Holidays? No Problem!

Holidays are stressful for everyone. Forced family fun (FFF as my mom likes to call it), gift giving/rejecting, and massive coma-inducing dinners… it’s all upon us and guess what? We have a sibling with autism.

If you’re reading this and you don’t have a sibling with autism, here is a run down of some of the events that can add extra sparkle to the holiday cheer:

  • Meltdowns! Big ones. It can be triggered by a multitude of things, usually involving screaming, fighting, kicking, rolling on the floor, etc.…
  • Persistence to blare the Barney VHS tapes that NEEDED to come to Grandma’s or leaving the house just wasn’t an option.
  • Act III: The Escape Artist. Find an open door, maybe even a window, and they’re OUT.
  • Bags of food to cook specifically for our wonderful siblings whose diets don’t allow for turkey with gravy or pineapple ham. It’s only because they’re too trendy though – it’s a new diet, kind of hard to explain.
  • Speaking of hard to explain, there are always the bold and beautiful family members. One little quirky thing out of our sib’s mouth and it’s on to the final act: ‘twas the night before judgment day.

If you have a sibling with autism, at least one of those scenarios should sound familiar. Of course every child is different in his or her disorder, but the characteristics are known to be the somewhat same amount of challenging. I’ve come to realize that some, even all of these things just aren’t avoidable. I hope to provide some insight on softening the blow, even if only a little bit.

First of all, don’t panic. The less meltdowns there are, the better. There are several ways to combat any of these situations, but the biggest savior is distractions! This works best for things like meltdowns, persistent blaring, and escaping. For example, iPads and other types of technology that can play videos or music with volume control or headphones have been big helps in my family’s life. If wherever you’re going has a TV, DVD player, or computer, even better. But it’s a good idea to have a back up plan like an iPod, portable DVD player, or even a laptop.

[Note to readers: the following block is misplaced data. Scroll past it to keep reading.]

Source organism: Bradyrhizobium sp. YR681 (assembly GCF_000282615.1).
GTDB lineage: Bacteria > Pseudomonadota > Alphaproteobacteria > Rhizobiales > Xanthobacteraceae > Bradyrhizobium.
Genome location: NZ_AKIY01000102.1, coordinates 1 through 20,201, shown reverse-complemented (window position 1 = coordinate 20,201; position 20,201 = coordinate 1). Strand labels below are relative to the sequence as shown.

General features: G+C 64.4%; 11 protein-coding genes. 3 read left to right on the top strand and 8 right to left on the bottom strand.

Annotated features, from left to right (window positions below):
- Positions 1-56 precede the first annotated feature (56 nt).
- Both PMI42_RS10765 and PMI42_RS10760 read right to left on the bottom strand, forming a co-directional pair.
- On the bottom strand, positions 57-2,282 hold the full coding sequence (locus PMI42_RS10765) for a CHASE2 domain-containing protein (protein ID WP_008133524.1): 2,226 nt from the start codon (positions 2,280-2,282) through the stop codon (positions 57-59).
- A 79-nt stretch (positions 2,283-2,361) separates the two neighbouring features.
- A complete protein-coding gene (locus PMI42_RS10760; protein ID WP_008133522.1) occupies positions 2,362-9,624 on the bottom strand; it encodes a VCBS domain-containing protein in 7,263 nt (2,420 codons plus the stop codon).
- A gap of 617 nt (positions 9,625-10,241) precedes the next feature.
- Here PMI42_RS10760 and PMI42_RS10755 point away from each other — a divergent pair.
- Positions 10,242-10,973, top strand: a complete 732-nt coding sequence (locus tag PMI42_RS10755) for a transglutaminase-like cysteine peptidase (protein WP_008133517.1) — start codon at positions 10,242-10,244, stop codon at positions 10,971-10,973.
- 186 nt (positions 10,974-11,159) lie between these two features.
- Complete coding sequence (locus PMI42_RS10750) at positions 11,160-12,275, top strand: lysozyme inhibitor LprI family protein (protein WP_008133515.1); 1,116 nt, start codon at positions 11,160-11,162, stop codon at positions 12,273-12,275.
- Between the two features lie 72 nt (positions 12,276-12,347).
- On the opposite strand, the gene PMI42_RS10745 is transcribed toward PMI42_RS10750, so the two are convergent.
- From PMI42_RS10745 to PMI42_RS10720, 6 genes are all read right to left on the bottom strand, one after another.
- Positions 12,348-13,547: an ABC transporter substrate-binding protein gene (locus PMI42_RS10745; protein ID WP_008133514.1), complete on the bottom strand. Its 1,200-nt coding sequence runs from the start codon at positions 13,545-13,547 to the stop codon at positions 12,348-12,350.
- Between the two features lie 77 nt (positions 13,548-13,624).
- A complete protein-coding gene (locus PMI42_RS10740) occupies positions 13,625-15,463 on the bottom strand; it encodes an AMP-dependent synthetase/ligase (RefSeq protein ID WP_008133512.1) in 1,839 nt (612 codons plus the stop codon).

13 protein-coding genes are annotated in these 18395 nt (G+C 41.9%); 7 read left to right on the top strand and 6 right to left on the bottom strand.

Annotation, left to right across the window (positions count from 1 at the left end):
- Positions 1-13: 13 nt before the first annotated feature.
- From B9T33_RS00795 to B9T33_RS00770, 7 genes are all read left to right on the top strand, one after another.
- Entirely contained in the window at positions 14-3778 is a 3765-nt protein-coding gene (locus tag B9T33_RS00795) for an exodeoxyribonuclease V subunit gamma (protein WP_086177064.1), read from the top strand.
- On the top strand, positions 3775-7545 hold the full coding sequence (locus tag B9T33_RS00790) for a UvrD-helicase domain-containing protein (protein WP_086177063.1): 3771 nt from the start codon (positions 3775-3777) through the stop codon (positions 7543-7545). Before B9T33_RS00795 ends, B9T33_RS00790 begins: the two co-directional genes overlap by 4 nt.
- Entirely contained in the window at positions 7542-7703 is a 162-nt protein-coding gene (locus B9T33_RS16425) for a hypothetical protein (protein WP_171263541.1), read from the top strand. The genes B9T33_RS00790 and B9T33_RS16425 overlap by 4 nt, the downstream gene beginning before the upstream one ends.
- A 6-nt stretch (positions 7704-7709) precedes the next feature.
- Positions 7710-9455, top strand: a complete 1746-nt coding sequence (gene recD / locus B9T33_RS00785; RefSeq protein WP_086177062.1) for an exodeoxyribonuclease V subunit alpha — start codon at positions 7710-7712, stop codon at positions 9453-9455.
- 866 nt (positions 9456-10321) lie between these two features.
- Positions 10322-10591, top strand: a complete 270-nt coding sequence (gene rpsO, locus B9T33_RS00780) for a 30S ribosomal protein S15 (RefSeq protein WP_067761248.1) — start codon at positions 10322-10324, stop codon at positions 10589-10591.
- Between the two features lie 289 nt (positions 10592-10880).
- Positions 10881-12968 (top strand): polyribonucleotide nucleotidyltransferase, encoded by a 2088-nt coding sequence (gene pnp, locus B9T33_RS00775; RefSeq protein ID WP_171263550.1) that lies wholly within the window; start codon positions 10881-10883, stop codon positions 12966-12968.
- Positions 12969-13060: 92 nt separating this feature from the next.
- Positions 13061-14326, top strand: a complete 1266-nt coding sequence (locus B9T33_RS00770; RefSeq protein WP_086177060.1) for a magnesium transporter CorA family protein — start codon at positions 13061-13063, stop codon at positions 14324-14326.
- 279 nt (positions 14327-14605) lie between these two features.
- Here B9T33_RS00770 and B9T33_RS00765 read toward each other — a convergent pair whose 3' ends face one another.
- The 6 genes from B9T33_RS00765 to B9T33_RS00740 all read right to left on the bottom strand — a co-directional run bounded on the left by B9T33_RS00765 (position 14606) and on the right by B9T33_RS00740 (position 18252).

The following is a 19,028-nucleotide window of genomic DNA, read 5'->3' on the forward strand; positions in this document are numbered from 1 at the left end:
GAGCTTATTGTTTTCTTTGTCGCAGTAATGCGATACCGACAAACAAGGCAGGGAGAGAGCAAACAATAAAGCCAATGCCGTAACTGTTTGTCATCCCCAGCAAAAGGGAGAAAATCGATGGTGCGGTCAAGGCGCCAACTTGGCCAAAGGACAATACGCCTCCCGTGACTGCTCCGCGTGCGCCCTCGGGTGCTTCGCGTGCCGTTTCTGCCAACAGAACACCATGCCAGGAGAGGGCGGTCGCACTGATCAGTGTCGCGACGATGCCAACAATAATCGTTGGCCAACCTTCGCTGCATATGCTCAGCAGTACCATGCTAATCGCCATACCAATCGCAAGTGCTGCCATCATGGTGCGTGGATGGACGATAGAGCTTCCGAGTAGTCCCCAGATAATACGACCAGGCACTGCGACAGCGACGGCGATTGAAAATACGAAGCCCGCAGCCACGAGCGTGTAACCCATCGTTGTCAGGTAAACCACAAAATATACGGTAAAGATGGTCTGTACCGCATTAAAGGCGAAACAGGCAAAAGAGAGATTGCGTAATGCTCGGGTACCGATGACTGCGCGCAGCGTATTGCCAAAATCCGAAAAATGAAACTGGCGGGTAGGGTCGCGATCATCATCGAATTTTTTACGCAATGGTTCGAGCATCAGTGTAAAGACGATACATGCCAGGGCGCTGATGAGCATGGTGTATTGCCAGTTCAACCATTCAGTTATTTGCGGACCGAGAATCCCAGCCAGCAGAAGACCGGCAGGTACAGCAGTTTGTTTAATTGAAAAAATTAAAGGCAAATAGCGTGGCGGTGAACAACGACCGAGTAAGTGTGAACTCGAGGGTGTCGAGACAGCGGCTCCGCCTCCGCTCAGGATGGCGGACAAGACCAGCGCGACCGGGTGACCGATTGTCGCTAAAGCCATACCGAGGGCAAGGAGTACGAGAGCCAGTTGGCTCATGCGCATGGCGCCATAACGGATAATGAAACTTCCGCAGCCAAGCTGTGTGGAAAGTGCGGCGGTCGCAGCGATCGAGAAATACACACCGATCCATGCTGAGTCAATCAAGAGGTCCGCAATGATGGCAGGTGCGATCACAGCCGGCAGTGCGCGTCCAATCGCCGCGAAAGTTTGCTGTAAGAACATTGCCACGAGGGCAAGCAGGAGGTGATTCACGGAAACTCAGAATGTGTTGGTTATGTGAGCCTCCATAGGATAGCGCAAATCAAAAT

Another way to keep behavior at bay is a solid reward system. If your sib knows before hand that they’ll be rewarded for good behavior, the likelihood of a tantrum happening (or at least lasting the minimum amount of time it goes on) is increased. Rewards depend on what your sib likes to do and are different for everyone. My sisters love to go to the mall, so my parents often tell them that we’ll take a trip to the mall if they behave. The most important part of a rewards system is to be able to follow through. When your sib knows that your word is good, their behavior is much more likely to be desirable.

Needing to have your own food options is completely unavoidable in most situations. If your sib is on a specific diet, or is just plain picky, then there is nothing wrong with bringing their own options. Pack a cooler bag with the foods they love and ask if it is OK to use the kitchen at your destination. If it’s a problem, prepare the food before hand. If you’re going to a restaurant, find out in advance if they have options your sib will like. If they don’t, make sure they eat before hand.

Overly forward family members, friends, and even strangers are an unfortunate part of life. The likelihood of someone not approving of your sibs unusual behavior can be pretty high, including their genuine disregard for your feelings. When someone makes a snide comment just know that its not the end of the world – they don’t and probably never will understand what you’re going through. Some may not agree with it, but I’ve had the best luck ignoring it and acting like it never happened. Sometimes all they want is the attention. If it’s an ongoing occurrence, ask to speak to them privately and ask them to be more respectful of your sibling because what they say is hurtful to you. If this doesn’t help, get a parent involved. What they’re doing is inappropriate and should be stopped.

My number one piece of advice when trying to survive a holiday with your sib is not to make a big deal out of it. Go about it like a normal day at home, with a few little tweaks. Family and friends should be understanding, loving, and accepting of whatever your sib brings to the party because guaranteed, they’ll be the life of it!

theautismresearchfoundationHolidays? No Problem!

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